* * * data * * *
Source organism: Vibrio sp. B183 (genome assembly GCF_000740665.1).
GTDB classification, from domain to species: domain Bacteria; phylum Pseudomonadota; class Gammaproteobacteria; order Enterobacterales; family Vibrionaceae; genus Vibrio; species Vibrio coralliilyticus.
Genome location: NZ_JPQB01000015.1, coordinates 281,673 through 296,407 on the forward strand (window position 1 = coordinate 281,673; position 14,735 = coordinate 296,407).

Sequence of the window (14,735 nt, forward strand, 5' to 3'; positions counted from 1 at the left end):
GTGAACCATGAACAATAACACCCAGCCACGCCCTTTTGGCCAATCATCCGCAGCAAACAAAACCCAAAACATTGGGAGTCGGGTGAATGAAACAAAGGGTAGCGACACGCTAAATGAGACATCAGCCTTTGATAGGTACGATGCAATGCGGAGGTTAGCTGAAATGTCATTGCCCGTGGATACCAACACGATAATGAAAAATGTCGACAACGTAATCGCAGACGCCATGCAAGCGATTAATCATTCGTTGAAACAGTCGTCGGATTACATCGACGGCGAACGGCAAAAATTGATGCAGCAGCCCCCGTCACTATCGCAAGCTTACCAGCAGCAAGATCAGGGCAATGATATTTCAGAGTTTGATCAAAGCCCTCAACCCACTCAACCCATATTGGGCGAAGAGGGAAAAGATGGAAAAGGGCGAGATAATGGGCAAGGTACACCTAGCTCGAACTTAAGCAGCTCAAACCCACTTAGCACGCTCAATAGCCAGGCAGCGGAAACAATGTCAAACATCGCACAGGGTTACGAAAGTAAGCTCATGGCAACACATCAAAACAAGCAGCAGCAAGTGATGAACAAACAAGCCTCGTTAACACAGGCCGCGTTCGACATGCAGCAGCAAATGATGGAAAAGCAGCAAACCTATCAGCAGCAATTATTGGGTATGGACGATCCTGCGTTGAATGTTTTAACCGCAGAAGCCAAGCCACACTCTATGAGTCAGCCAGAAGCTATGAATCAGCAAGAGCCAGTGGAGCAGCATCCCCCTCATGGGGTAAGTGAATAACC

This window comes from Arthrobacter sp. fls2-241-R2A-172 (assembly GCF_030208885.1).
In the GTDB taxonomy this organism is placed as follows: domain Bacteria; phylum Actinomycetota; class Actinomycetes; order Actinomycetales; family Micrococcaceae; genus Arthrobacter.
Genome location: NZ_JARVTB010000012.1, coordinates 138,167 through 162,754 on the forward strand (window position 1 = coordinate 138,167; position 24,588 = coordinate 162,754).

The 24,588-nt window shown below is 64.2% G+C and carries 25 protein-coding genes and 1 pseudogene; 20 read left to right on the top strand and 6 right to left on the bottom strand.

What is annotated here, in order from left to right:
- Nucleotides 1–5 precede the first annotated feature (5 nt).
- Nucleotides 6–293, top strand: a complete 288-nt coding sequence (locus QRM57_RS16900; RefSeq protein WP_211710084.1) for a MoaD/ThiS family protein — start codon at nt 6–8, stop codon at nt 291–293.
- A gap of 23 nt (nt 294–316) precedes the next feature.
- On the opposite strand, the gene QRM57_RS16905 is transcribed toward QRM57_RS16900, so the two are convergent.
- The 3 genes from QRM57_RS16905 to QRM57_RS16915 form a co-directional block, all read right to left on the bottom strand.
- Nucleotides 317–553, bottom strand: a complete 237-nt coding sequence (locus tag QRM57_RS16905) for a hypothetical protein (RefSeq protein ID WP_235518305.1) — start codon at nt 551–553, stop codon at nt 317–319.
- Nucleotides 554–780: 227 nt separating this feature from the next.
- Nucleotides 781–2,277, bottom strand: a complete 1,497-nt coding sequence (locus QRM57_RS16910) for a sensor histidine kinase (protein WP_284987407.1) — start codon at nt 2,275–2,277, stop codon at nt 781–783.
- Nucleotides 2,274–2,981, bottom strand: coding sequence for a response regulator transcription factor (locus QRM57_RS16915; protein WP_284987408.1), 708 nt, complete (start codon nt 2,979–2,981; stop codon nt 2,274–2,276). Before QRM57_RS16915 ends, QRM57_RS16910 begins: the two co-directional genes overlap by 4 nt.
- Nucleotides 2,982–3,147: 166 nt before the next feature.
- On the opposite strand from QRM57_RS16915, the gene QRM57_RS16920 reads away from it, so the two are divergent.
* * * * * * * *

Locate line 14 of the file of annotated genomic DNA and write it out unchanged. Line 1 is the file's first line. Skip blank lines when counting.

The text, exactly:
- On the opposite strand, the gene QRM57_RS16905 is transcribed toward QRM57_RS16900, so the two are convergent.